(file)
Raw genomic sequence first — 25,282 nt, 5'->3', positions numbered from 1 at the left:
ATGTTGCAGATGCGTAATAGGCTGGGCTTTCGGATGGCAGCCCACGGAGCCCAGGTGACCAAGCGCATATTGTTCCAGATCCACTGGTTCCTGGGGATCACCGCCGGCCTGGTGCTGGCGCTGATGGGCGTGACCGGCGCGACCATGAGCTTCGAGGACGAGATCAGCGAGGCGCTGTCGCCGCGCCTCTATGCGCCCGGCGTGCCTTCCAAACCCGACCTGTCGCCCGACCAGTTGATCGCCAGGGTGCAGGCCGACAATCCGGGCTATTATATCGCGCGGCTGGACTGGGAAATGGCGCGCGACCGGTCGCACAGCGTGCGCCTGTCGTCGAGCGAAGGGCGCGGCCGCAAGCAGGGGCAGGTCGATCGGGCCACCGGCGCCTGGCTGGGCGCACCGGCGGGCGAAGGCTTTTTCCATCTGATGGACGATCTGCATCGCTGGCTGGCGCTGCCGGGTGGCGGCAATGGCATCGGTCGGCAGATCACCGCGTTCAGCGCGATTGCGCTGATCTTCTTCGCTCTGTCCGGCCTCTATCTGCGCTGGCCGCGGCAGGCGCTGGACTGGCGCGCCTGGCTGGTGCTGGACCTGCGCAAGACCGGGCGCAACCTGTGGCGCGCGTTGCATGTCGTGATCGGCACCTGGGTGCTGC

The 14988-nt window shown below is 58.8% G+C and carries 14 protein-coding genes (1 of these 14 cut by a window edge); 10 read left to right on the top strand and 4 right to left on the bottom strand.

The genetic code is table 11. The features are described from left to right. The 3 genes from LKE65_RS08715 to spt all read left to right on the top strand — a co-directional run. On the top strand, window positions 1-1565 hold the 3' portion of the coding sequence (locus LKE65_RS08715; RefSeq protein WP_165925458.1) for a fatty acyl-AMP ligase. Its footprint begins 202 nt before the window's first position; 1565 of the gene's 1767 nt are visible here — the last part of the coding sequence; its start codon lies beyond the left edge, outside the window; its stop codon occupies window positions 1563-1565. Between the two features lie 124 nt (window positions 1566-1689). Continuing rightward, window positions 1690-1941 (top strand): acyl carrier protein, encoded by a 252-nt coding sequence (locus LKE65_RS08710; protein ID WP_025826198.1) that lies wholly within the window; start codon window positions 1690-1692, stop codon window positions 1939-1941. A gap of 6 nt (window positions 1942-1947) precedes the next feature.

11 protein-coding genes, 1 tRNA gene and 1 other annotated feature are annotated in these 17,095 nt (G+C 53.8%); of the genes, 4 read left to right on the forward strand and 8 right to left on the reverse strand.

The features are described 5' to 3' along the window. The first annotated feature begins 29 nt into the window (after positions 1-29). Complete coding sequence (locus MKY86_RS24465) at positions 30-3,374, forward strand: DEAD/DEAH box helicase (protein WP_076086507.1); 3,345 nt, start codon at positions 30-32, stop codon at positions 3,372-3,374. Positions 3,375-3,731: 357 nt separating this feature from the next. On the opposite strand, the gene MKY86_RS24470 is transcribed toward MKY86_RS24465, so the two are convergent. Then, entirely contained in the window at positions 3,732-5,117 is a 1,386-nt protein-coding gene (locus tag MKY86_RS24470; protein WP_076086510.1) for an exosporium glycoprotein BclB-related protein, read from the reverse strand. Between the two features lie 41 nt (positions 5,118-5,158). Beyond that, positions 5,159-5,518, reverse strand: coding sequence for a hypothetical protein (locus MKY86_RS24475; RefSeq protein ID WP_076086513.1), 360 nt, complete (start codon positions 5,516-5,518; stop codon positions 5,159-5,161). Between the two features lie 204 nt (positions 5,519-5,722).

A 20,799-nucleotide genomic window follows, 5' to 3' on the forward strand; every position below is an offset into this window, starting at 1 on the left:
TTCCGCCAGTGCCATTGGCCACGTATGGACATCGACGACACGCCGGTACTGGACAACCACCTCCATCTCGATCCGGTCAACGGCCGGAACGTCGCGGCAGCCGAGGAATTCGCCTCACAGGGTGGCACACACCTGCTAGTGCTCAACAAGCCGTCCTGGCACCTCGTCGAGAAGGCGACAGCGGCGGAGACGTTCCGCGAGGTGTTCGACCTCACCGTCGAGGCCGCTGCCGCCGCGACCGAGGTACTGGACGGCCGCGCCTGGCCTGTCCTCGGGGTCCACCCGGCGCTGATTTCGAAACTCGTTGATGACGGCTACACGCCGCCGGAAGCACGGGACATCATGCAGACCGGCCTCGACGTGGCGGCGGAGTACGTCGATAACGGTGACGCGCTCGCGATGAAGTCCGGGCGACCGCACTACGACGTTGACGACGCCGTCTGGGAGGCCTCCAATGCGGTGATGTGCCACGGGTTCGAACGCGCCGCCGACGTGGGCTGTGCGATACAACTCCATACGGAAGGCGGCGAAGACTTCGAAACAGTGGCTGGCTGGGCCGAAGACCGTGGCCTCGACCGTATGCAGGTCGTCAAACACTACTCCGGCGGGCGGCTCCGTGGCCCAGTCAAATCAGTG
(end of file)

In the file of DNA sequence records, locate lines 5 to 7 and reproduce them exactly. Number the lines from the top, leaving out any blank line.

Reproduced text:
11 protein-coding genes, 1 tRNA gene and 1 other annotated feature are annotated in these 17,095 nt (G+C 53.8%); of the genes, 4 read left to right on the forward strand and 8 right to left on the reverse strand.

The features are described 5' to 3' along the window. The first annotated feature begins 29 nt into the window (after positions 1-29). Complete coding sequence (locus MKY86_RS24465) at positions 30-3,374, forward strand: DEAD/DEAH box helicase (protein WP_076086507.1); 3,345 nt, start codon at positions 30-32, stop codon at positions 3,372-3,374. Positions 3,375-3,731: 357 nt separating this feature from the next. On the opposite strand, the gene MKY86_RS24470 is transcribed toward MKY86_RS24465, so the two are convergent. Then, entirely contained in the window at positions 3,732-5,117 is a 1,386-nt protein-coding gene (locus tag MKY86_RS24470; protein WP_076086510.1) for an exosporium glycoprotein BclB-related protein, read from the reverse strand. Between the two features lie 41 nt (positions 5,118-5,158). Beyond that, positions 5,159-5,518, reverse strand: coding sequence for a hypothetical protein (locus MKY86_RS24475; RefSeq protein ID WP_076086513.1), 360 nt, complete (start codon positions 5,516-5,518; stop codon positions 5,159-5,161). Between the two features lie 204 nt (positions 5,519-5,722).

A 20,799-nucleotide genomic window follows, 5' to 3' on the forward strand; every position below is an offset into this window, starting at 1 on the left: